A headline in The Wall Street Journal in March succinctly captured the obstacle course, perhaps unprecedented in its degree of difficulty, that companies must navigate to get products from factories to customers: “Everywhere You Look, the Global Supply Chain Is a Mess.”
Although the supply management profession is plagued by volatility and uncertainty, it’s also a time of opportunity, said Tom Linton, a retired chief procurement and supply chain officer at Flex, a San Jose, California-based supply chain solutions provider. “The shift is going to be non-stop, so I can’t think of a career that’s more interesting,” he said during “The State of Supply Chain,” an April webinar hosted by Resilinc, a Milpitas, California-based provider of supply chain risk-management research and analytics.
Linton continued: “I don’t know how many students we have online, but if you were to ask the most exciting thing you could do for your career, I can’t imagine anything that would be more interesting than supply chains, because they are evolving so much.”
In the webinar, Linton, the 2019 J. Shipman Gold Medal Award winner for supply management career excellence, spoke with Bindiya Vakil, Resilinc’s CEO. They discussed such challenges as the coronavirus (COVID-19) pandemic, China, climate and cybersecurity, but also on the possibilities of emerging technologies and recent focus on the profession from the White House, including the executive order calling for review of U.S. supply chains.
“The people who are working in supply chain will be designing the supply chain of the future,” Vakil said. “It’s a powerful moment in history. … You look at the ability to invest in different regions and solve some of our supply chain problems. Instead of building walls, you’re creating opportunities. In many countries, (robust) supply chains can be a panacea.”
Bindiya Vakil and Tom Linton discuss a variety of challenges and opportunities in “The State of Supply Chain,” an April webinar hosted by Resilinc.
The stated objective of the Biden directive — for more supply chain resiliency — does not make a specific call for manufacturing operations to move to the U.S. However, sentiment for reducing dependence on China and other Asia-Pacific nations for such critical materials as semiconductors, pharmaceuticals and personal protective equipment (PPE) is undeniable.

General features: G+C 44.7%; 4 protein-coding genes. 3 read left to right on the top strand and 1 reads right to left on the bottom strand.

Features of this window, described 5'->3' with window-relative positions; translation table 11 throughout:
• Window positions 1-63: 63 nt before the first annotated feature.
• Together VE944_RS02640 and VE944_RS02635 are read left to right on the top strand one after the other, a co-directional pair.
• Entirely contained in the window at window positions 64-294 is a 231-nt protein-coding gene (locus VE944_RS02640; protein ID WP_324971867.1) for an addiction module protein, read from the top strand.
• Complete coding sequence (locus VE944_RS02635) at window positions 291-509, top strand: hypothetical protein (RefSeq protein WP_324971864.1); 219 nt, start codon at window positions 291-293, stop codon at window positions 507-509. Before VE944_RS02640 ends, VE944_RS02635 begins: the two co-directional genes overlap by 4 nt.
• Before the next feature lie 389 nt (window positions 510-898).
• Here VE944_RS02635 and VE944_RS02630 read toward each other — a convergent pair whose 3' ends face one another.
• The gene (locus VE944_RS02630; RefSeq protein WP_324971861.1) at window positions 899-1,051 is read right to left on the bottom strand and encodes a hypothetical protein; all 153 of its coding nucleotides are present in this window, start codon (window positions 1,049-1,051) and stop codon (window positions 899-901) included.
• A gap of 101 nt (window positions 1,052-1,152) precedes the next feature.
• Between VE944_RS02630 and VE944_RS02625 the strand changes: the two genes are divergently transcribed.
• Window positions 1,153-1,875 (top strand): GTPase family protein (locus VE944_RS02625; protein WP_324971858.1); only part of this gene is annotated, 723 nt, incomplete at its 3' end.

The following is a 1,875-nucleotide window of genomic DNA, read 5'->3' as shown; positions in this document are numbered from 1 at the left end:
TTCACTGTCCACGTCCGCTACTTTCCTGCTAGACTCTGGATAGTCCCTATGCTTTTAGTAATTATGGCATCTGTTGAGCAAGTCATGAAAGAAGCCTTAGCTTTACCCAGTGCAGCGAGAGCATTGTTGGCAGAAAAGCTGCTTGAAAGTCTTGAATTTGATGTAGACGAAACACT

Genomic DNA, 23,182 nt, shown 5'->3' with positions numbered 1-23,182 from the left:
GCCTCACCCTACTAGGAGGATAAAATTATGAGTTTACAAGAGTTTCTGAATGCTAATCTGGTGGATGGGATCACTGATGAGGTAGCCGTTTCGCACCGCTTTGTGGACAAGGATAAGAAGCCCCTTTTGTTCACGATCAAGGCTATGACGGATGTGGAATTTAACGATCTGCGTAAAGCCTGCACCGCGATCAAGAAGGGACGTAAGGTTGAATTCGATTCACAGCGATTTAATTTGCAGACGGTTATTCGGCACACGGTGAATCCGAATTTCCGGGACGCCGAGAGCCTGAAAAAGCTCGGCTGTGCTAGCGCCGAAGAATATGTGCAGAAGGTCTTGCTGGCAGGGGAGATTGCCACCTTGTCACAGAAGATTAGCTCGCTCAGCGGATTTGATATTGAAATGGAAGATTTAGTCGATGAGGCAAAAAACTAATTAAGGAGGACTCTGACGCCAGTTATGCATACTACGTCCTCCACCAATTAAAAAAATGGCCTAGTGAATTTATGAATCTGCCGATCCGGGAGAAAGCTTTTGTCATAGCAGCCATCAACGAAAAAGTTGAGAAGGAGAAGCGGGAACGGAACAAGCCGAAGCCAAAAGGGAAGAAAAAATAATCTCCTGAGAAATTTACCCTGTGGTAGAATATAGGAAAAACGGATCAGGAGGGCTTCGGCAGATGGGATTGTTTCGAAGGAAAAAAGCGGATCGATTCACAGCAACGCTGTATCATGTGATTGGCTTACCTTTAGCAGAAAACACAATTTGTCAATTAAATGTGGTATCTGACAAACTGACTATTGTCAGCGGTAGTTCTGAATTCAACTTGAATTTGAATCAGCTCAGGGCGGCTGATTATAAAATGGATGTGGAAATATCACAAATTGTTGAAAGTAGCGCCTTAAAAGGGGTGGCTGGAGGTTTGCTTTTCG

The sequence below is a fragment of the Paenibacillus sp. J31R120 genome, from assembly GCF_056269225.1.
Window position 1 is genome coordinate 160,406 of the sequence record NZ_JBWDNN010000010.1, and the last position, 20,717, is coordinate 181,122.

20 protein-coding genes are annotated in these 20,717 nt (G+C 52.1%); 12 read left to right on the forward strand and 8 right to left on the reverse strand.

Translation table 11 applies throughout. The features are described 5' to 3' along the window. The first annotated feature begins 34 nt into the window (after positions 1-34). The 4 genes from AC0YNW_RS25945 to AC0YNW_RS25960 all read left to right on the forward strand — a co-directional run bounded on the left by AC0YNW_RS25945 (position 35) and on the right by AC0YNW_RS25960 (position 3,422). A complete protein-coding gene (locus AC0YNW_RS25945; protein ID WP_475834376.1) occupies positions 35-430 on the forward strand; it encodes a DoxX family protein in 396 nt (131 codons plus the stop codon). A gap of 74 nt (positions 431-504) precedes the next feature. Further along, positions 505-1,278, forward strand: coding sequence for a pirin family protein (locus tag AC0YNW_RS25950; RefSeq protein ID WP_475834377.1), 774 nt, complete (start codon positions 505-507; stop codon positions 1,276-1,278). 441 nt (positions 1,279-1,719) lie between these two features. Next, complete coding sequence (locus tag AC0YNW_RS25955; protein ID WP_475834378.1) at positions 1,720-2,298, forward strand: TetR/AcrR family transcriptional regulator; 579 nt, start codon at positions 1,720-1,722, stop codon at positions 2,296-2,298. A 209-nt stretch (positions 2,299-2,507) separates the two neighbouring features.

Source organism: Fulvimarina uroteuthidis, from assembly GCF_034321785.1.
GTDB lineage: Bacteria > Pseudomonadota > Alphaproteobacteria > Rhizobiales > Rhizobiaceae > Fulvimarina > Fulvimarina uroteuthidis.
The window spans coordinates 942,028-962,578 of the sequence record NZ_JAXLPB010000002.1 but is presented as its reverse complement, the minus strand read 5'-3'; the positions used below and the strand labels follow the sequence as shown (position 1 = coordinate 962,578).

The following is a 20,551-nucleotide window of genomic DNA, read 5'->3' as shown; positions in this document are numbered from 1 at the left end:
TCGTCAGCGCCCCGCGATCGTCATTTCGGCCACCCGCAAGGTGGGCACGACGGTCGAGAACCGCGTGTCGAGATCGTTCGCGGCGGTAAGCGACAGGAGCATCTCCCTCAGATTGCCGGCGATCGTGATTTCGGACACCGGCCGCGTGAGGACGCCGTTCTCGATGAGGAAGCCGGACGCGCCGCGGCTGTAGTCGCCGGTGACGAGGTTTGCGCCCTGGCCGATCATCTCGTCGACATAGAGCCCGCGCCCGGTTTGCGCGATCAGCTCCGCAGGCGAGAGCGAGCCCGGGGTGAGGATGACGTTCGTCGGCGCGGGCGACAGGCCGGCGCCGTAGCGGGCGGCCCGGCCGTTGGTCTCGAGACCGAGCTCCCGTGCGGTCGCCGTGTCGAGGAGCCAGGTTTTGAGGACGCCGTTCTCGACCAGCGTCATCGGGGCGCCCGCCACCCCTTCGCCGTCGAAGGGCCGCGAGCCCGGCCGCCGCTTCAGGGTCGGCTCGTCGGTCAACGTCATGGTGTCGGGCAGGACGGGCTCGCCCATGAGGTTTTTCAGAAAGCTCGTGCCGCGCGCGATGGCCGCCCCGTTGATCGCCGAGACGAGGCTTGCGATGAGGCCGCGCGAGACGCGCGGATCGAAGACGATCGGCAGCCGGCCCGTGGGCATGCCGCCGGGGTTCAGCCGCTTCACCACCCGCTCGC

The executive order and what a new supply chain geography could look like are the focus of a feature story in the May/June issue of Inside Supply Management®. A potential outlook could be the U.S. leveraging relationships with its two biggest trading partners, Canada and Mexico. Linton, in the webinar, said: “A Pan American supply chain would be a (significant) change, where everything you need is a week away and can be obtained in a short order.”
There is no quick fix, especially with technology like semiconductors, Linton said. Cycle times for semiconductor wafers are 12 weeks on average but can take up 20 weeks for advanced processes. Also, building a semiconductor fabrication plant — also known as a foundry, or “fab” — is a complex, lengthy and expensive process because it must be structured with clean rooms and advanced technologies. As a result, fab construction workers with the necessary skills and training might not be readily available in some areas.
“To say that you can open the doors to a fab in two or even three years is a challenge,” Linton said. “So, the semiconductor shortage is going to continue because demand is outstripping supply, and governments are investing in other technologies (including defense systems) that require semiconductors, which is creating additional demand.”
Among other issues discussed by Linton and Vakil:
Africa. Rich in mining potential and a focus of China’s Belt and Road Initiative for infrastructure development, Africa is, Vakil said, “the next frontier … the final frontier” for manufacturing and sourcing. “Supply chains lifted many people out of poverty in China and can do the same in Africa,” she said. “But it’s a mindset issue for the U.S. — Africa shouldn’t be a place where we just do charity, but where we strategically invest in supply chains.”
Cybersecurity. This is a when, not if, issue for most companies, Linton said, because there are too many ports of entry for cyber thieves. “Supply chains need to prepare for impact, because it’s a connected world,” he said. “If you’re still in an analog world, congratulations — you’re probably not going to have a problem. You can try to do everything but wrap your company in bubble wrap, but resilience is key because there are too many machines and too many pathways for malicious actors.”
COVID-19. The vaccination-distribution success and lifting of public-health restrictions in the U.S. should not make supply managers blind to the virus’s continuing presence in other parts of the globe. With some countries not expected to have widespread vaccinations until 2025, there will still be COVID-19 threats to supply chains.
While procurement possibilities have few limits, so will the uncertainties — so much so, Linton says, that practitioners should have a “crisis du jour” mindset.
“I used to wake up every day anticipating some disruption,” he said. “I didn’t know what it might be, but there would be something to mitigate. Supply chain leaders should not be surprised and have crisis-response scenarios in their back pockets. That comes from visibility, knowledge and seeing the scenarios. So, if you want to drive your supply chain at faster speeds, you need to get better headlights.”